As the UK starts to move towards the “New Normal”, we struggle to think what this will look like in reality and specifically what it will mean to people living with obesity.
Many people who have already waited a considerable time for weight loss surgery have seen this put on hold because of the pandemic. They now worry about when this life changing operation will be able to go ahead. For many people this is resulting in an increase in their levels of stress, anxiety and depression.
Yesterday The American Society for Metabolic and Bariatric Surgery (ASMBS), which speaks on behalf of American bariatric surgeons and weight loss specialists raised the concern that surgery for weight loss and its associated conditions was not being resumed at the same rate as other surgeries.
They have stated that weight loss surgery has been classified as elective, meaning that the decision makers are classing the surgery as less important and not having any urgency. This being because weight loss surgery is not considered as resolving an “urgent medical need”.
The result of this and similar decisions made in other countries, means these operations are being seriously delayed. Even though they are considered to be the best, the longest lasting and the safest treatment for weight loss and its associated conditions. For some people, the difference between life and death. Weight loss surgery is said to be as safe as having an appendix or gall bladder removed.
The American association goes on to state that rather than taking the stance they have on weight loss surgery, the decision makers should consider the effect the surgery will have on the illnesses people living with obesity may have. For example, scientific reports show that obesity is linked to more than 40 diseases such as: type 2 diabetes, high blood pressure, strokes, heart disease, obstructive sleep apnoea, osteoarthritis and at least 13 different types of cancer that we know to. Diseases which all have severe consequences, including the possible loss of life for the people they affect.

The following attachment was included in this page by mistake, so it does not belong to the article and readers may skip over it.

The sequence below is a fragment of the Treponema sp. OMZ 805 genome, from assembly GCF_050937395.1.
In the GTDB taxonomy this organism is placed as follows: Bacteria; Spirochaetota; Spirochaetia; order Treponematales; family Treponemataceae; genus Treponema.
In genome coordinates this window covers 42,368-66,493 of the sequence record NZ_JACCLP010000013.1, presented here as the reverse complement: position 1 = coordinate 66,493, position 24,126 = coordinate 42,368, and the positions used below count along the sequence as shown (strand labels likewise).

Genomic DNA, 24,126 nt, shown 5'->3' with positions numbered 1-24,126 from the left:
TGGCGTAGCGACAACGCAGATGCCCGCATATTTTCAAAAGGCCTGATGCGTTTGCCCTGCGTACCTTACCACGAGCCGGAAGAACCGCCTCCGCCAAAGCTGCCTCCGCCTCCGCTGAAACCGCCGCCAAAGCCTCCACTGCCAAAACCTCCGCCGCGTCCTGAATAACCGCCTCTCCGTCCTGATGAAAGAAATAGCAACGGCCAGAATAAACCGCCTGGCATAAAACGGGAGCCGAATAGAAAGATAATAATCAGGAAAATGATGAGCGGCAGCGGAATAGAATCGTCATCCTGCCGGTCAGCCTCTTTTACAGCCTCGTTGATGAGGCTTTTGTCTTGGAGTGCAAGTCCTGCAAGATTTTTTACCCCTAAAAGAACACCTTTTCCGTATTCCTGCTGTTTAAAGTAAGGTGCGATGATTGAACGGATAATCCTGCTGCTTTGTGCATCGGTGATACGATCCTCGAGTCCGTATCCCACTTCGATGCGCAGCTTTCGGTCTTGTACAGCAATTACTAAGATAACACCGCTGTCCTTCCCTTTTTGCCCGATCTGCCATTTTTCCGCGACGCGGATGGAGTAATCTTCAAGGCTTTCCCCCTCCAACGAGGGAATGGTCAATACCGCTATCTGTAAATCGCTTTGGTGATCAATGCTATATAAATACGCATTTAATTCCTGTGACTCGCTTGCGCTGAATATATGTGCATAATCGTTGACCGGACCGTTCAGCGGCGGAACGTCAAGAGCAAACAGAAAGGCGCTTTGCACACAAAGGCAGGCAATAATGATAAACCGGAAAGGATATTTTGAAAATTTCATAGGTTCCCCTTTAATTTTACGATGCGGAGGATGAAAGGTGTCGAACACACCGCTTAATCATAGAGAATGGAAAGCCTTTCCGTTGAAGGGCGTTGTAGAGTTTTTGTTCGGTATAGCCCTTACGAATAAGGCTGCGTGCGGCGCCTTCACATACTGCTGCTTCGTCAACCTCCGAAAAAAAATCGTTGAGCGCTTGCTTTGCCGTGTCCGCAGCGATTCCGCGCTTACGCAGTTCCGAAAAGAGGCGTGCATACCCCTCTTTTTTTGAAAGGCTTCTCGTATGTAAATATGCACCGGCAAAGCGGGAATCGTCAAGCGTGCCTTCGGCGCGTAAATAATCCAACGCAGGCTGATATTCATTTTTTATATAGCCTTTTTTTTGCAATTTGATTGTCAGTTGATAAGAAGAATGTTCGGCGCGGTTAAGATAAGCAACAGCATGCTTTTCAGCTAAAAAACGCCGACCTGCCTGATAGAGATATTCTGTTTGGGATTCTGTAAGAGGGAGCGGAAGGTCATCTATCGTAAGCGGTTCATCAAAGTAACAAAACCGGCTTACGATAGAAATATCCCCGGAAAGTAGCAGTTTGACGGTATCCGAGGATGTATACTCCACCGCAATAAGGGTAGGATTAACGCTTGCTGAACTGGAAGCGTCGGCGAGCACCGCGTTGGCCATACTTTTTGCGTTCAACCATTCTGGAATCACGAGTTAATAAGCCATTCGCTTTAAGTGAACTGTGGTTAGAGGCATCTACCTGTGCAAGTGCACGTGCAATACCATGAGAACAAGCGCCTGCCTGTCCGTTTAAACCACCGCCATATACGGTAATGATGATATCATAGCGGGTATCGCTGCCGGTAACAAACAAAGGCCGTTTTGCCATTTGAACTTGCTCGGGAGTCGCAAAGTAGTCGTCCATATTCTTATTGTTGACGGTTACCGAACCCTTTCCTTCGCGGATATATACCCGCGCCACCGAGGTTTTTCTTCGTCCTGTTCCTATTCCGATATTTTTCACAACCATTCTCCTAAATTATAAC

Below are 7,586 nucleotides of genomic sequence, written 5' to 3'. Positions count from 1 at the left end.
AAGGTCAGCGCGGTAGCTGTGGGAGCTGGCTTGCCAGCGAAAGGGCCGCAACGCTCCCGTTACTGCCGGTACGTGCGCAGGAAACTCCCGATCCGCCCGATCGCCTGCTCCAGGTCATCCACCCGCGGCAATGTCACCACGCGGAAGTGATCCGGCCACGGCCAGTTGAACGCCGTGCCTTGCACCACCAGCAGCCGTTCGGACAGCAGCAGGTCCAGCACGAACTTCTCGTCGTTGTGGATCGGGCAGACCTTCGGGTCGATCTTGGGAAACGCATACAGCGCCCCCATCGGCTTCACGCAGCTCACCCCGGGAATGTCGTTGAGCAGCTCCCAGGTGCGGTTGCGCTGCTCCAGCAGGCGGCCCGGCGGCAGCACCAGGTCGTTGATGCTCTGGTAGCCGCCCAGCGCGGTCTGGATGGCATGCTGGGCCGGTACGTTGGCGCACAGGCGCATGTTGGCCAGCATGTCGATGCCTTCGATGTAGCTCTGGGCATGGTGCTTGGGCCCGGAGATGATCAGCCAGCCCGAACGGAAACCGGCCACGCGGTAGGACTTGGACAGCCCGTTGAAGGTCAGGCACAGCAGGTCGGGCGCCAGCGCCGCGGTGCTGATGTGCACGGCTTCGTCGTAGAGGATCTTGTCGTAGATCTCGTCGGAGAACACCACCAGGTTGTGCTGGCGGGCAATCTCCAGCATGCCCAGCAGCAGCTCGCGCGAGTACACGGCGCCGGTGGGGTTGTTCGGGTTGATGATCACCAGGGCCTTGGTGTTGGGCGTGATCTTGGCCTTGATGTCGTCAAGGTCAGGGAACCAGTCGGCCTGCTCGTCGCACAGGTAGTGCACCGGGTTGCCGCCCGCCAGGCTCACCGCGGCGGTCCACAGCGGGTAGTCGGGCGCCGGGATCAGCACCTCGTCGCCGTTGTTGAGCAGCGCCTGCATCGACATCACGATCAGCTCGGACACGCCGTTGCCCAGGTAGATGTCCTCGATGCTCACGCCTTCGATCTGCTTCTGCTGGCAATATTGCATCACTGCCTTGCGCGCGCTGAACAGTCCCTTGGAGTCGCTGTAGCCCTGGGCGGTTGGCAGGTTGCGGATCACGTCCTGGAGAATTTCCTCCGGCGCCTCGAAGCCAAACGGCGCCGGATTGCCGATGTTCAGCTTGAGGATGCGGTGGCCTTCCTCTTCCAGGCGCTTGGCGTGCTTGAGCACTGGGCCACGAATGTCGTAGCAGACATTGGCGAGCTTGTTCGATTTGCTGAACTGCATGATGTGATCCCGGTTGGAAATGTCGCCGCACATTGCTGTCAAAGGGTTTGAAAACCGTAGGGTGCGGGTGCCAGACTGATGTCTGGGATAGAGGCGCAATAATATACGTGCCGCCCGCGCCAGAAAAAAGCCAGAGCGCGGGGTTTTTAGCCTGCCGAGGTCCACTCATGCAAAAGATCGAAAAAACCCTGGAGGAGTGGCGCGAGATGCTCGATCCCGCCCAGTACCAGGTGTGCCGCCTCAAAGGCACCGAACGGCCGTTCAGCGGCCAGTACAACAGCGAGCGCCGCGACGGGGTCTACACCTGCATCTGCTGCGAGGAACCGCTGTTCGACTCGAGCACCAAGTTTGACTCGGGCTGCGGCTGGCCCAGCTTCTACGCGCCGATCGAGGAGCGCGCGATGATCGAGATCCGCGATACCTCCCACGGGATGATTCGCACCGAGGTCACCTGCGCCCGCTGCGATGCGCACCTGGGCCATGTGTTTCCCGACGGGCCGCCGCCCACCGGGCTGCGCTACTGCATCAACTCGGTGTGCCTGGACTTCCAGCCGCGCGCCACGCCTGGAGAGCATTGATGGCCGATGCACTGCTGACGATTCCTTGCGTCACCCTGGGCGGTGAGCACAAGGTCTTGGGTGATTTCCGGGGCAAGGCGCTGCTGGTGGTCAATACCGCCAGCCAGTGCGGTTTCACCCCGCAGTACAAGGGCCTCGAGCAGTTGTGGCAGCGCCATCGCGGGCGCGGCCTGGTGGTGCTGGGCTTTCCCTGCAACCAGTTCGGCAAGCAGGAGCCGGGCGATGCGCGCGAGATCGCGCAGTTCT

In addition to the well-known diseases associated with obesity, there is now strong scientific evidence which links the severity of Covid 19 with obesity. Not only are people living with obesity more likely to be severely affected by the disease, but the science shows us that the more obese a person is, the worse their symptoms and consequently, their recovery outcome will be.
In this time when hospitals are reopening to the public and surgery is restarting, we need to see people being able to once again be admitted to hospital for weight loss surgery in line with their individual medical needs. Additionally, with most scientists predicting that Covid 19 will be a feature of our lives for some years to come, it seems perfectly reasonable to expect that weight loss surgery is prioritised along with other surgeries which are non-emergencies.
The longer people living with obesity have to wait for weight loss surgery, the greater their obesity will become. The consequences of this will mean the diseases that their obesity has caused or contributed to will get worse, they will be further physically debilitated, their mental wellbeing will decline and their quality of life will dissolve even further.
We believe world governments have a duty of care towards their citizens living with obesity to ensure that resumption of life enhancing surgical treatment is made urgently available in line with the needs of the individual.
We look forward to hearing the guidance the UK Government gives to the National Health Service in line with weight loss surgery.
Ann Vincent BSc (Hons) MBPsS
Ann is a graduate member of the British Psychological Society and also an Obesity Empowerment Network Champion and member of the Steering Group.
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